Pederson explains DeSean's surgery timeline

Eliot Shorr-Parks
November 13, 2019 - 12:25 pm
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The last time Doug Pederson spoke to the media, the Eagles were entering their Bye Week, and the team was still insisting there was hope he might play against the New England Patriots. 

On Wednesday, that hope had long been over as Jackson underwent surgery last week for an abdomen injury that has caused him to miss basically the entire season after Week 1. 

So for the first time since the surgery, Pederson gave an extended comment on the timeline of Jackson's injury. 

Here it is, in its entirety: 

"In DeSean's case, listen, there's been a lot of discussion with DeSean from the moment he came out of the Falcons game to the decision to play in the Bears game to surgery. There's a lot -- we talk a lot with the player. We talk a lot with our medical staff. We even talk to external sources, third-party people, that have expertise in this area. I'm not the doctor, nor did I look at MRIs or x-rays or any of that. DeSean busted his tail electively to try to get it fixed himself, to try to rehab and come back. He busted his tail. He was cleared to play. He felt good.
For me as the coach, I listen to the player. I listen to what his body is telling him. Everything was a go. Then he felt something in the game. We pulled him out, as I said after the game, for precautionary reasons. We had it checked again. Then we went down the road of surgery, which again, [there was] a lot of communication with him.  It's elective by the player. We support this decision. We support DeSean. He wants to be out there with his teammates. It's unfortunate that this happened, but it did. Injuries are a part of this game. Reoccurrence of injuries are a part of this game. We all know that. With that being said, that's where we're at."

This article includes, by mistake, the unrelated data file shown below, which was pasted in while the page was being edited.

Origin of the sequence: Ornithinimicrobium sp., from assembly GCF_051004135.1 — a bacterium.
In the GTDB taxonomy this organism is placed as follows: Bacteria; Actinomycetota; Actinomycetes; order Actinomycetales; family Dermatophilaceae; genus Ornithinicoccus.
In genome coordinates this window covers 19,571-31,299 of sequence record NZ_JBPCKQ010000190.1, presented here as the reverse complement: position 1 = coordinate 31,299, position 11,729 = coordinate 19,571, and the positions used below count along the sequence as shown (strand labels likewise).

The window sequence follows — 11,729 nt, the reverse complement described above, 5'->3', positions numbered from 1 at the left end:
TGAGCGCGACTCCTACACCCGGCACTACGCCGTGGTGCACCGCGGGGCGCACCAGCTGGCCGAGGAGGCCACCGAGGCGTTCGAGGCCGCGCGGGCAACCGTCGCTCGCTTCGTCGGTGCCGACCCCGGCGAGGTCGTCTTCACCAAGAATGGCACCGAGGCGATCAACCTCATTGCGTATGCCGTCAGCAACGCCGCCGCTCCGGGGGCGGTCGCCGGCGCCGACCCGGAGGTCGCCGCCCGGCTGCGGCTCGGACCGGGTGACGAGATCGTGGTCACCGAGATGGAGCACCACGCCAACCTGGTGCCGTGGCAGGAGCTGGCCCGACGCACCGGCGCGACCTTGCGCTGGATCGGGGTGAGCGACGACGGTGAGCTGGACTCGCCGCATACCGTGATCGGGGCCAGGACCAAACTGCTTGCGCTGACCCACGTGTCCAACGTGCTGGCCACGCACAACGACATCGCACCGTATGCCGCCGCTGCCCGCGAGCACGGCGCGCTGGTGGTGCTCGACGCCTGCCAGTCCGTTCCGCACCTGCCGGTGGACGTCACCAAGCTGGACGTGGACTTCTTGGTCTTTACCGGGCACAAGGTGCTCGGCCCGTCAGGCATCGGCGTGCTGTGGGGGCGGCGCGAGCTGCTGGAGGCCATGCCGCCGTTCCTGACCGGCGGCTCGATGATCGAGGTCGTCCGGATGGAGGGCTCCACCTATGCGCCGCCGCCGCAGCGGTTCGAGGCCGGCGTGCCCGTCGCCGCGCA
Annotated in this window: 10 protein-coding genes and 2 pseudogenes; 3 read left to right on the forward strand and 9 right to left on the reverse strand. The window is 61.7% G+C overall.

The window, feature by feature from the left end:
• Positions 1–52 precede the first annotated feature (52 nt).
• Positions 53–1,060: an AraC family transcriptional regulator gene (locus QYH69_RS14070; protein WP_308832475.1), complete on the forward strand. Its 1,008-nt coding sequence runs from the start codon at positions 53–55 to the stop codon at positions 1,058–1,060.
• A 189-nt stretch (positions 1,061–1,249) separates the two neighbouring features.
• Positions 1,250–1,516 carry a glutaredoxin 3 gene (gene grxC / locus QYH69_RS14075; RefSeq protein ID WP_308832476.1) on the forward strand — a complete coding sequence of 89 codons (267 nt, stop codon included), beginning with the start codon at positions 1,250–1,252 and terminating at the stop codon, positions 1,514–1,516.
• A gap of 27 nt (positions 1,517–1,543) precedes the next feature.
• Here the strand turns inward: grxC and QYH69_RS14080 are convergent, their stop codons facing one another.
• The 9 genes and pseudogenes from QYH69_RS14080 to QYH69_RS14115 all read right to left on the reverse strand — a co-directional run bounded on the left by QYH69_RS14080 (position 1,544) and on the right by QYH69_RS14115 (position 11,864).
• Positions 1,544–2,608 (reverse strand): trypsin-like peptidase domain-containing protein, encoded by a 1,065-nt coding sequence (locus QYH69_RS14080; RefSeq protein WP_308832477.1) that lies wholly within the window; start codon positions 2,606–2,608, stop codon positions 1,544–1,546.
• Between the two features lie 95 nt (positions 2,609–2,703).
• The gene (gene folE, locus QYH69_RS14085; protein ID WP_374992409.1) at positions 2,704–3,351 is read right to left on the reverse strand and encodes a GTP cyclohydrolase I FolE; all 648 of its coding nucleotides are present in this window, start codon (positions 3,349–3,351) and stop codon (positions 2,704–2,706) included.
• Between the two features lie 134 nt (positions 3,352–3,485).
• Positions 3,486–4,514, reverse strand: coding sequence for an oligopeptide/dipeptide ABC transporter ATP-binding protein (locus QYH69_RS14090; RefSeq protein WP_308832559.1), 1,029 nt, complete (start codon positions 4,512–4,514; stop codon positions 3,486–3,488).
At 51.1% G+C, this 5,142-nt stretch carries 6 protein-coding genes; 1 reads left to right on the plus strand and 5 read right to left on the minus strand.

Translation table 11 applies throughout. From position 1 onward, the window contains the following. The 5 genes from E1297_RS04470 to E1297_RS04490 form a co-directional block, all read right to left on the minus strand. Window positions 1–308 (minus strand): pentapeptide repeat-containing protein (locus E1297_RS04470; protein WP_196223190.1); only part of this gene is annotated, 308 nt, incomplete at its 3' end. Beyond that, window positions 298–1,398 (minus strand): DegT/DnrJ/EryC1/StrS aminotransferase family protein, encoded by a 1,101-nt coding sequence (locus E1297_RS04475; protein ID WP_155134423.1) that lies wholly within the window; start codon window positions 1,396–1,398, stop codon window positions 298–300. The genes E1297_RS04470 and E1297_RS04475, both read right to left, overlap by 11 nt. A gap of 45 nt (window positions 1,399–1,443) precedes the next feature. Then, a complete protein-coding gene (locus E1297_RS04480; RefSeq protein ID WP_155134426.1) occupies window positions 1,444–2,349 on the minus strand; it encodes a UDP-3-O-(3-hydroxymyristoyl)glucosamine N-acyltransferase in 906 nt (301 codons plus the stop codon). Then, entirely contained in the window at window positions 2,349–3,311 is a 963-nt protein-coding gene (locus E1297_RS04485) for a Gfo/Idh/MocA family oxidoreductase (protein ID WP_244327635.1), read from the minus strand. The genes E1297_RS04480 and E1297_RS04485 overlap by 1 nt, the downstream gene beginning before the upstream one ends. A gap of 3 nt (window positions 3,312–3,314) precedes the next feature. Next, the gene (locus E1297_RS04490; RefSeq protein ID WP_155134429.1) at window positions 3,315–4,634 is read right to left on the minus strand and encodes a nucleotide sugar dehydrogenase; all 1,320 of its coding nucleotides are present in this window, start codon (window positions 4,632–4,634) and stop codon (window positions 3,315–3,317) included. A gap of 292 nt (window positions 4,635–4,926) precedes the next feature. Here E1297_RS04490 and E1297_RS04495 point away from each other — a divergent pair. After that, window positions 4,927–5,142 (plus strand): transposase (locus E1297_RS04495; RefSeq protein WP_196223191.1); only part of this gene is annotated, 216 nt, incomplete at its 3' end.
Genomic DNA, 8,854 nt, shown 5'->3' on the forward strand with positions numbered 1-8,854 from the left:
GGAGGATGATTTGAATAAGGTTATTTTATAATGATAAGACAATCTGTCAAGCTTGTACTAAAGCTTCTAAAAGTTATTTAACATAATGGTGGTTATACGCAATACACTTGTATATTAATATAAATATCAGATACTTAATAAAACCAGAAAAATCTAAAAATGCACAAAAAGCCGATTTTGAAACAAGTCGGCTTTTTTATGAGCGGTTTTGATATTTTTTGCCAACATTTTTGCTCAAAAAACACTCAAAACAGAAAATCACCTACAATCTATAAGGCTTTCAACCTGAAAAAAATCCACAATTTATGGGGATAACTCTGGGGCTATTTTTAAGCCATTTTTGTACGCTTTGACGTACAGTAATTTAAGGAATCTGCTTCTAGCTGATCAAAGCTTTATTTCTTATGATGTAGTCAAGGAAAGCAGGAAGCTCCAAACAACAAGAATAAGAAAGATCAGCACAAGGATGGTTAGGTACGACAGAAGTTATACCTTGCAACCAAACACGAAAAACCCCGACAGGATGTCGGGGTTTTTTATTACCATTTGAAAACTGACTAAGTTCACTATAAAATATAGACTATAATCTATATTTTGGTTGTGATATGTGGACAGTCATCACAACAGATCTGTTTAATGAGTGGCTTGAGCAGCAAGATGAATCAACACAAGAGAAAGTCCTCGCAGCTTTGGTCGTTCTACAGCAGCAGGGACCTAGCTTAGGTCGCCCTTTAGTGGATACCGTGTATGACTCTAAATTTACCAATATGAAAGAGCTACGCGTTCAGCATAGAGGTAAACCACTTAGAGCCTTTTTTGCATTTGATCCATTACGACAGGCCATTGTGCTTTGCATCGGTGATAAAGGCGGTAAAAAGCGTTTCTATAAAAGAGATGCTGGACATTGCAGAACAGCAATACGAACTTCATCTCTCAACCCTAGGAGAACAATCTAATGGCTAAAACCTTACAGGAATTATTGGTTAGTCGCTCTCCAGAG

Pederson clairified after his statement that it was indeed Jackson who decided not to get surgery. 

"DeSean's," Pederson said. "Ultimately, it's up to the player. I can recommend, but the player has to make that decision ultimately."

Ultimately, the timeline is somewhat irrelevant -- Jacksonn won't be playing the rest of the regular season. In retrospect, perhaps Jackson would have been better off getting surgery after Week 2, but it is hard to blame him for wanting to try to rehab the injury and shorten his time on the sideline. It is also unfair to criticize the team, as just like any employer/employee relationship, the team can't make Jackson get surgery. It is also unclear how Jackson would have responded to surgery. Center Jason Kelce got a similiar surgery at one point in his career and returned in five weeks. Receiver Mack Hollins took over a year to return. 

The truth is that there is nobody to blame in this situation, despite the desire from some to do so. Jackson got hurt, tried to get better and it didn't work. Now, the Eagles can simply focus on his rehab and hoping to get him ready for either the playoffs or the 2020 season -- and in the meantime, try to make the playoffs with the healthy receivers on their roster.  

You can reach Eliot Shorr-Parks on Twitter at @EliotShorrParks or email him at esp@94wip.com!

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